Prospects Brighten But Challenges Remain

BMI View: President Nursultan Nazarbayev's ongoing effort to lift a moratorium on the issuance of new mineral exploration licenses is a boon for the mining sector. Nevertheless, we caution that the lack of a succession plan will continue to undermine investor confidence and weigh on the political risk profile of Kazakhstan.

Despite the ongoing threat of social instability, we believe Kazakhstan ' s mining sector is one bright spot worth casting an eye on. Apart from the fact that the country is one of the most resource-rich countries in the Commonwealth of Independent States (CIS) , with substantial deposits of coal, iron ore and bauxite, we believe recent development in the mining space is a cause for optimism. In a bid to loosen the grip of local clans on the country ' s mineral wealth, President Nursultan Nazarbayev has recently urged his government to lift a four-year moratorium on the issuance of new mineral exploration licenses in the country. We believe the removal of the moratorium would pave the way for considera ble investment into the mining sector , which has continued to witness lacklustre growth owing to the dominance of influential clans in the region. Indeed, Kazakhstan has the potentia l to become one of the most attractive countries for frontier mining. The strategi c location of the country allow mining companies easy access to the key commodity consumers such as China and India, whose insatiable appetite for resources has powered the surge in commodity prices over the past decade. Although the country holds uranium reserves second only to Australia, along with stel lar deposits in other minerals, it is estimated that Kazakhstan receives less than 1% of global investment in metals exploration. According to official data, less than 15% of Kazakhstan ' s explored metals reserves are currently in production, with only 75 out of 282 i dentified gold deposits and 19 of 55 iron ore deposits in operation.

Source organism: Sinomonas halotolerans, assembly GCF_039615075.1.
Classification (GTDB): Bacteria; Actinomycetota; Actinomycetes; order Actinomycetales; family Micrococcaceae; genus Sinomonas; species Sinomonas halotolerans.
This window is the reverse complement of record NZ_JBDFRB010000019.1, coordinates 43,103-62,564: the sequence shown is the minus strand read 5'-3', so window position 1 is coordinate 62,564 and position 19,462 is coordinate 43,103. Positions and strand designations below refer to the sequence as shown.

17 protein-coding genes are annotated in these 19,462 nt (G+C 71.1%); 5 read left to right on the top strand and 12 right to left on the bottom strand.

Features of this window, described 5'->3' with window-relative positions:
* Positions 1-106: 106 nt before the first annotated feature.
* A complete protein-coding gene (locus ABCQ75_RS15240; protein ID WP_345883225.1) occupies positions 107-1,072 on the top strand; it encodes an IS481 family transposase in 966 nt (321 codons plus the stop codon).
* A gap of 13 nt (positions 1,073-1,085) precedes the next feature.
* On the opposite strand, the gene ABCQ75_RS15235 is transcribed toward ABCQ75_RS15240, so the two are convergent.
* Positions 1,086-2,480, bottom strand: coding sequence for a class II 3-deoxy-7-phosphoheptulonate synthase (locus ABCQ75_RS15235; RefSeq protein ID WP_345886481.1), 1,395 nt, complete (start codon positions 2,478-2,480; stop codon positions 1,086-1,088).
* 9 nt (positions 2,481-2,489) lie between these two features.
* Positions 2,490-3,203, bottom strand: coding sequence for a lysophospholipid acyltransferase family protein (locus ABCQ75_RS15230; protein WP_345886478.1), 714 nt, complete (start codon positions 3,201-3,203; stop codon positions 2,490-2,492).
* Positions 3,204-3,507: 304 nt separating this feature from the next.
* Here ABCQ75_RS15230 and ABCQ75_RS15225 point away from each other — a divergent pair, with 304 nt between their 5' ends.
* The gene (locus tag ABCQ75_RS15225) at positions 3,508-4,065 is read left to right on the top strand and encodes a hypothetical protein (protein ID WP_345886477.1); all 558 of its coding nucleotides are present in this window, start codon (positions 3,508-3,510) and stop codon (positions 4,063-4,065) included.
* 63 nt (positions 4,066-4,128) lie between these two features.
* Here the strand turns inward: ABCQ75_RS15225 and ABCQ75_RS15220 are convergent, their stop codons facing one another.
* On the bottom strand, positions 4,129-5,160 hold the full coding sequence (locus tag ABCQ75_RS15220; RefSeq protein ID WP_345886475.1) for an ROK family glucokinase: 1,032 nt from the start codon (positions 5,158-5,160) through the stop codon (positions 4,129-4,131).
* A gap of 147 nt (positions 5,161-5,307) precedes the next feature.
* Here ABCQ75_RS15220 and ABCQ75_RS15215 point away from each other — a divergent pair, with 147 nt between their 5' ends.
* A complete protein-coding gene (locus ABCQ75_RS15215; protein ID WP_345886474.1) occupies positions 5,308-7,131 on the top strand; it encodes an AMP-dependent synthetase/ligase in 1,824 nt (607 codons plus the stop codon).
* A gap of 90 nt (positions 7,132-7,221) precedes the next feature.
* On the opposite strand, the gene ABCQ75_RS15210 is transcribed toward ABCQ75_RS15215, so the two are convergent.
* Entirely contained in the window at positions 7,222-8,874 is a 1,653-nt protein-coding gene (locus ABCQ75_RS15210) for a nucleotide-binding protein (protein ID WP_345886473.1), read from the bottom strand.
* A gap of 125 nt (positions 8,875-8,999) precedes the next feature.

A Tough Road To Riches
Kazakhstan - Coal & Metal Mines

Lack Of Succession Plan A Salient Risk To Mining Investment

Nevertheless, we caution that investors looking to tap into the riches of Kazakhstan remain vulnerable to the persistence of several headwinds. Chief among these include antiquated infrastructure, unreliable power supplies and perhaps most importantly, the lack of a concrete and transparent succession plan that will continue to weigh on the country ' s political risk profile. President Nazarbayev is 72 years old and reportedly in poor health . Furthermore, the political system which he has built up around his cult of personality requires a delicate balancing act of rival clan interests behind the scenes. Nazarbayev frequently shuffles members of parliament to different duties, or re-defines entire ministries in an attempt to prevent any one clan, personality or interest group from getting too powerful and challenging his position. As such, we highlight that the likelihood for a power vacuum in the event that Nazarbayev passes away or is otherwise unable to lead is very high. The resulting power struggle would have serious implications for the country's investment climate and longer-term economic stability. The worst-case scenario would involve a number of competing clans in a power grab following the untimely death or incapacitation of Nazarbayev. Given that Kazakhstan is prone to a high degree of regionalism, the lack of a centralised power structure would result in inter-clan fighting and we could not rule out violence perpetuating in this scenario.

This article is tagged to:
Sector: Mining
Geography: Kazakhstan, Kazakhstan, Kazakhstan, Kazakhstan

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